Money has partnered with CardRatings.com and ConsumersAdvocate.org, among other companies, for our coverage of credit card products. Money, CardRatings.com, and ConsumersAdvocate.org may receive a commission from card issuers. For example, Money receives a commission from Citi when you apply and are approved for a Citi product through the links on this site.
Opinions expressed here are the author's alone, not those of any bank, credit card issuer, airline or hotel chain, and have not been reviewed, approved or otherwise endorsed by any of these entities.
Last evening, the internet chuckled in schadenfreude delight when news came to light that a recurring donation to Republican presidential nominee Donald Trump on his website could not be canceled—only updated with new payment information.
This diabolical but ingenious gambit was confirmed by Mic, which noted that donations over the federal limit of $2,700 would trigger an unwanted investigation.
So how do you stop a recurring payment like this?
The first thing you should do is contact the Trump campaign (here’s the form) and ask them if they can stop it on their end and reverse any unwanted donations.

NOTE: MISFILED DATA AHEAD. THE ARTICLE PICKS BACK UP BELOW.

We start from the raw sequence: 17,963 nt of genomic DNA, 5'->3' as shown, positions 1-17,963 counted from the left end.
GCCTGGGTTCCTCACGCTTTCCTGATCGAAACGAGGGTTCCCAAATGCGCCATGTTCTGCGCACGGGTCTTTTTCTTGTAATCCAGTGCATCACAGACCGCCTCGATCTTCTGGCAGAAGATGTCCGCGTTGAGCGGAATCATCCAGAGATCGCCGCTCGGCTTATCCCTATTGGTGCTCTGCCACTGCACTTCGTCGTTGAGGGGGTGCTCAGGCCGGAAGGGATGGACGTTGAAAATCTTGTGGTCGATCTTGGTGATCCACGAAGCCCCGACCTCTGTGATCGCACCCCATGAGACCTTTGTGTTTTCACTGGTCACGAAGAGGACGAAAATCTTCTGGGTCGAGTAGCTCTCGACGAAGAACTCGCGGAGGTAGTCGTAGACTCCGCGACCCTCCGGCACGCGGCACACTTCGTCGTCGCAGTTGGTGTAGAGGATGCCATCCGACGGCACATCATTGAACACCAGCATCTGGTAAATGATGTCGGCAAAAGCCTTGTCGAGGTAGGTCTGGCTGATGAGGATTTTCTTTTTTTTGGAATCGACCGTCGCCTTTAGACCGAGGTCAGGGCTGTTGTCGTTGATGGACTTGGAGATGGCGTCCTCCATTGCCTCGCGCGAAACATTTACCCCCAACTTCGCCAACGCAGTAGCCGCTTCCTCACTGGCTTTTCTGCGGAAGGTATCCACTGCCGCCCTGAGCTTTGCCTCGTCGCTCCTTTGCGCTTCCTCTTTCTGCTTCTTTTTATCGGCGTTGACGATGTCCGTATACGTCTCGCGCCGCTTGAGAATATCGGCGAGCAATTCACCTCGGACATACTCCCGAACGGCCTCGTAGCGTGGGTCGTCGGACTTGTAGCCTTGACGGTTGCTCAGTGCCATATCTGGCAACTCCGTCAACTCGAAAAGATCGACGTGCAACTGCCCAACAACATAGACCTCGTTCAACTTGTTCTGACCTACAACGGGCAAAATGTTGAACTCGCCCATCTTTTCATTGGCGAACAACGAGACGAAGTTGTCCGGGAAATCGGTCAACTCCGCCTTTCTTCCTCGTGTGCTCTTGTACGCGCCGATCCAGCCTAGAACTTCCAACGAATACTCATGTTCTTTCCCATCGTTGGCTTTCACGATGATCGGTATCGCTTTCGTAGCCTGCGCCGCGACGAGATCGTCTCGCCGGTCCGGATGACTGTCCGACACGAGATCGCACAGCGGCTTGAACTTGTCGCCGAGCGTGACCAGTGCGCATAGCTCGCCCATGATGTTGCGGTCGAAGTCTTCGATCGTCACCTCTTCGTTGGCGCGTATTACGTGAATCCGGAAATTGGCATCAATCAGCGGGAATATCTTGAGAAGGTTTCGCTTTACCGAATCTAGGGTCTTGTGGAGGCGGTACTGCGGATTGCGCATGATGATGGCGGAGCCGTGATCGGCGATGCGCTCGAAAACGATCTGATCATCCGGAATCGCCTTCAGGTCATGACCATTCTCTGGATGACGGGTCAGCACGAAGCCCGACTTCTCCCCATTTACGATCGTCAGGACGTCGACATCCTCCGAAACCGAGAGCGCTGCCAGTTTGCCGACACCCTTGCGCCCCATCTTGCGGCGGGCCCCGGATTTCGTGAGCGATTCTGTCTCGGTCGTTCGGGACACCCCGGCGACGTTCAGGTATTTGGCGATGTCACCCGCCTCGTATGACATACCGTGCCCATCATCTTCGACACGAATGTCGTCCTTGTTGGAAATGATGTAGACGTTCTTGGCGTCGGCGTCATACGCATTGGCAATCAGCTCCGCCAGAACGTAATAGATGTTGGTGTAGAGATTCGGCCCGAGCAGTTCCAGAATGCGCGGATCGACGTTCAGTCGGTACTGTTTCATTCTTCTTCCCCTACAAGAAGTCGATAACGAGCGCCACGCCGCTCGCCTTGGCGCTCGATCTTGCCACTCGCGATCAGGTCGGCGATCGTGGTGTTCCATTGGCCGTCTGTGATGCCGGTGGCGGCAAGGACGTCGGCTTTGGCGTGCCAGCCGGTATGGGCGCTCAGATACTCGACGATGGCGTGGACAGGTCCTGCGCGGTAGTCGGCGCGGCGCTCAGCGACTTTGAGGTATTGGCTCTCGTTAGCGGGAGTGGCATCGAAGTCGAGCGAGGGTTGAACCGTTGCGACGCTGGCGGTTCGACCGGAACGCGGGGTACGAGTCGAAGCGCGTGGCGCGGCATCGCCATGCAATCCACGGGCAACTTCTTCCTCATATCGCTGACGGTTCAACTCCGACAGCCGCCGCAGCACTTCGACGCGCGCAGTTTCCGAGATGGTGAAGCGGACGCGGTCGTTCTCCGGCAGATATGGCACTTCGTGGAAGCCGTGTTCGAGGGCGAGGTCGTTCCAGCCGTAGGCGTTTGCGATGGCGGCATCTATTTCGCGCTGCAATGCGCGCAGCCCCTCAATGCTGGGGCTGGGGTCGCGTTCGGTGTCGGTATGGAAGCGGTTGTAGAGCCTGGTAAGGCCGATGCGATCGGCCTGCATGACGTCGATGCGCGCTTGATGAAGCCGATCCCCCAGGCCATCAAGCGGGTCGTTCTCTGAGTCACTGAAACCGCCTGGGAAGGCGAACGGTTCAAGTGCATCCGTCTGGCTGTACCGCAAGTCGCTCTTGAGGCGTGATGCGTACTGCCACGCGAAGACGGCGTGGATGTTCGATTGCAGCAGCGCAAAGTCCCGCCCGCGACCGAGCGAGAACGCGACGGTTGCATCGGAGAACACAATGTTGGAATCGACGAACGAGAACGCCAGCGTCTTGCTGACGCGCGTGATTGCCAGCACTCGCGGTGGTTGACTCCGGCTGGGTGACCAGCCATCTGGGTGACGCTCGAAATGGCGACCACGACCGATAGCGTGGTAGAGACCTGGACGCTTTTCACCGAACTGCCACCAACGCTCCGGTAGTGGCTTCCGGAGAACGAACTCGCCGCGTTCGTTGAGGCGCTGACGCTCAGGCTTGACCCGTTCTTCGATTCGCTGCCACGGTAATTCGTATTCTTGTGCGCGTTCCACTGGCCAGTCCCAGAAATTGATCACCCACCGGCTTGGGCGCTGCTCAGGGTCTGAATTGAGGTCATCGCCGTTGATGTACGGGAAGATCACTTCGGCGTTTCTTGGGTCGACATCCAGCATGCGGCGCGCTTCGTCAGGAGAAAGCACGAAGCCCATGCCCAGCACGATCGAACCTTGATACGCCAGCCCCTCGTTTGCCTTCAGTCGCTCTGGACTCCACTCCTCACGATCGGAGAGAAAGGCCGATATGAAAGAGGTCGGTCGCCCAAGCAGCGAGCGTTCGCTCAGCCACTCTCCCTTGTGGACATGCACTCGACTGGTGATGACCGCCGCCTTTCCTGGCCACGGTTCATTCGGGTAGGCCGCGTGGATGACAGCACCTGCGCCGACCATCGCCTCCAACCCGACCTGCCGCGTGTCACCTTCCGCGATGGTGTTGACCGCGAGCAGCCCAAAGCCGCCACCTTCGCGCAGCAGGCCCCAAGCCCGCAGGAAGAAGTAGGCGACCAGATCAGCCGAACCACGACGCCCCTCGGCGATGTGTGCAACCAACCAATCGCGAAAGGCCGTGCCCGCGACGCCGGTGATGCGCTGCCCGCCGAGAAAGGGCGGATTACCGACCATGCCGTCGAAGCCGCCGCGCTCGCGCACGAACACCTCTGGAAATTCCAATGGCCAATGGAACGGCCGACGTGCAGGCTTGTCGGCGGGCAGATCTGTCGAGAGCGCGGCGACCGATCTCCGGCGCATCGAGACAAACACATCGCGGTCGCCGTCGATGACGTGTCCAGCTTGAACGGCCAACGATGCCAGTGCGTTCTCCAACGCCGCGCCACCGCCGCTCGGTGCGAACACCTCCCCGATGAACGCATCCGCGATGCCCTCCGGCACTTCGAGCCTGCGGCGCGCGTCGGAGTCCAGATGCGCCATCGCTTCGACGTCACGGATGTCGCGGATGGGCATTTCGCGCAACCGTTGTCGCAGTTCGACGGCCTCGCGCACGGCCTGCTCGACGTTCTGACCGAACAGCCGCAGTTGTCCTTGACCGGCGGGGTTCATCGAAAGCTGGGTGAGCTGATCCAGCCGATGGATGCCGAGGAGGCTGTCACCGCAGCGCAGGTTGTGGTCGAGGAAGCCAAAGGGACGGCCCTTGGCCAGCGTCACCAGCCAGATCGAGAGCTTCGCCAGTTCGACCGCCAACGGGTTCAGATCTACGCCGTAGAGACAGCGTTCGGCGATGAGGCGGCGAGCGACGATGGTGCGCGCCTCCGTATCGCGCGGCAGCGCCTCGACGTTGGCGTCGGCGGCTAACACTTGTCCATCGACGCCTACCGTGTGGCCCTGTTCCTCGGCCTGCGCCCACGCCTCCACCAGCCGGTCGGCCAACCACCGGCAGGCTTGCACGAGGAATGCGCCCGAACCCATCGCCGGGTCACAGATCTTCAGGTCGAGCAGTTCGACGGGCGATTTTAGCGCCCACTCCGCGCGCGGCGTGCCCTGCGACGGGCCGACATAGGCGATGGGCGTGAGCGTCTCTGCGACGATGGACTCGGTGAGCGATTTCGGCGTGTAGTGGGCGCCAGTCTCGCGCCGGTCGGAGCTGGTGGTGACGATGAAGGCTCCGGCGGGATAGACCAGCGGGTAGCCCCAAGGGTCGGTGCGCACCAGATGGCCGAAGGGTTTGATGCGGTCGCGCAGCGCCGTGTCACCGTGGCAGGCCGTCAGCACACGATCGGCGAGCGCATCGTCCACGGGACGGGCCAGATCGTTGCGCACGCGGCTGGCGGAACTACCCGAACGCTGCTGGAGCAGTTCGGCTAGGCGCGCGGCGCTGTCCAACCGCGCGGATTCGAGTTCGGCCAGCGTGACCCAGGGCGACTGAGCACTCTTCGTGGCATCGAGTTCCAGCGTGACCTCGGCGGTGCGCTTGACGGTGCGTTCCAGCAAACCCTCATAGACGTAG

The next step is dealing directly with your card issuer. “If I were in that position I’d call my credit card company right away,” says Sean McQuay, NerdWallet’s in-house credit card expert. “Ideally the credit card issuer would be able to decline the next transaction before it hits my statement.” For some cards, you can even instant message your issuer.
Even if it’s too late to keep the charge off your statement, the record of your call is important. “That call would give me plenty of leverage to get the donation removed from my statement soon after it appears,” he says.
If the charge already posted to your credit card statement, however, you might have some trouble, says McQuay. “It’s more of a toss-up if the bank would contest it or not, because, in a way, the transaction was approved.”